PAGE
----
‘Common Thought’ or linguistic usage was largely varied at the time of New Testament writing, just as it is today. Holland queries whether or not a ‘Jewish thought’ can be defined using EBL as one thing discoveries in this area have revealed, is an extreme diversity of thoughts, practices and use of language amongst the scattered, sectarian Jews.[11]

Contemplating this plurality of ‘Jewishness’ Sandmel suggest that it is inevitable that many documents overlap, “These varieties of Judaism, then, are bound to harbour true parallels which are of no consequence. The connections between two or more of these Judaism’s is not determined by inconsequential parallels”[12]

Still more worrying is the assumption that simply because a document exists that all people would have had a familiarity with it. Perhaps the instant access experience of sharing information quickly and across vast distances through such mediums as radio, TV and the internet has misled scholars into believing that similar availability has always been the case. Holland questions whether or not certain documents would have been circulated at all, “…how widespread were the Pseudepigraphal writings known? How far had their message penetrated wider Judaism? Were they known beyond Palestine and how do we know that the population of Palestine knew them? How can we know that an apparent reference or even an echo from the Jewish Pseudepigrapha, or latter recorded Rabbinic tradition for that matter, could have been recognised by the readers of the NT? How do we decide each individual NT writer’s knowledge of the Pseudepigrapha?”[13]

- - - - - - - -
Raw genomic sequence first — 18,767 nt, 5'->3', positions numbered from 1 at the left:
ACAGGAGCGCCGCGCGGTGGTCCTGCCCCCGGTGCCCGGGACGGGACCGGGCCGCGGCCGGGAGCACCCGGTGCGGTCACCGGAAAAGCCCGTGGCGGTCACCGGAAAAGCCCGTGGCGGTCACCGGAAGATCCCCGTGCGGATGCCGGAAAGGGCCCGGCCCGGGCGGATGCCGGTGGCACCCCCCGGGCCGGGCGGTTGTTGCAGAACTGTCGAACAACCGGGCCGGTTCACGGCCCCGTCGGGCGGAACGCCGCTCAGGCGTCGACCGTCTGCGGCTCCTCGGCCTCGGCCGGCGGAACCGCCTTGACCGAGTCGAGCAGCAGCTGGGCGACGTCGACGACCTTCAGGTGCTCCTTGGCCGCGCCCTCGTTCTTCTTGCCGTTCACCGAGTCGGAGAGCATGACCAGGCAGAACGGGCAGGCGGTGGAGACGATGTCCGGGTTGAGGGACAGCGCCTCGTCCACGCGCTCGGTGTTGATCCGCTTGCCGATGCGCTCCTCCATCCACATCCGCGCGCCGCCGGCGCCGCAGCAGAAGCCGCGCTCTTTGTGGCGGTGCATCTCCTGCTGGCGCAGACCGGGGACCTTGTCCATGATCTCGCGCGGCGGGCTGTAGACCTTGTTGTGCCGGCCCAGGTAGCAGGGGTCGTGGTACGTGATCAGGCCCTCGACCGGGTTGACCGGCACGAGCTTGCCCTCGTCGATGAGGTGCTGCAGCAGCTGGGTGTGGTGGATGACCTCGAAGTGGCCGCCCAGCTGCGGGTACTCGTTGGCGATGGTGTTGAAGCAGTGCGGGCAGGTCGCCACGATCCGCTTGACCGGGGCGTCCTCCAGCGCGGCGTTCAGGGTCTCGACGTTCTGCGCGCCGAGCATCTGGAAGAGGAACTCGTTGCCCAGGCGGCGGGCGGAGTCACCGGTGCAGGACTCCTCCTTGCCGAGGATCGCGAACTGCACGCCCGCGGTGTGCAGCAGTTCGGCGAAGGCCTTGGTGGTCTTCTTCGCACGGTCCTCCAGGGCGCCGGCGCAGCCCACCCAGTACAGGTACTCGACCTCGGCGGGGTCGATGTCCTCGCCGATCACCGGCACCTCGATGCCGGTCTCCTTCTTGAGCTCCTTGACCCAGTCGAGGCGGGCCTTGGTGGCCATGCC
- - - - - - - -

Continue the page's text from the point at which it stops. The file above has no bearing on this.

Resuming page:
Often it is a strange assumption that the meaning of a word, phrase or idea is clearer in EBL than it is in the Bible. The heavy reliance on extra Biblical material for interpreting the Bible breeds distrust in the clarity of the Bible itself. If it is essential that we find the meaning of the Bible elsewhere, then this suggests to everyone that the true meaning can only be found outside the Bible.

Furthermore a heavy reliance creates the assumption that we are more aware of the origin of external texts and their authenticity than we are of the documents available which comprise the Bible.

With regards to the understanding and interpretation of the New Testament especially, it is a sad truth that a dependence on EBL can cause theologians to overlook the obvious links to the Old Testament. Ironically a desire to understand God’s Word better can result in knowing it less. It is an oddity of modern scholarship that the first port of call is often these EBL rather than the Old Testament itself. The ‘common’ text for the NT church would have been the Jewish scriptures and this should be the starting point for any investigation into the usage of a term. This is especially true when the usage of Greek in the LXX is considered. Holland is often at pains to point this out in Contours and he sums it up best when he writes, “It was not from Athens that the writers of the NT had drawn their understanding, but Jerusalem.”[14]

Conclusion via an Example of Misuse:

Despite then the obvious need to gain a better grasp of the language and context of the Bible, the dangers of inappropriately handling EBL in interpreting passages of scripture are numerous.

A case in point would be the exegesis of Colossians 1 and the debate surrounding the term ‘firstborn’. As the presumed need for an antecedent in EBL has penetrated this passage, the obvious source of the term (and thus the imagery Paul is invoking) has been quickly lost. It is assumed that the ‘firstborn’ is derived from the Wisdom literature of the Pseudepigrapha rather then the firstborn of the Passover and an ontological meaning is inferred rather than a soteriological meaning.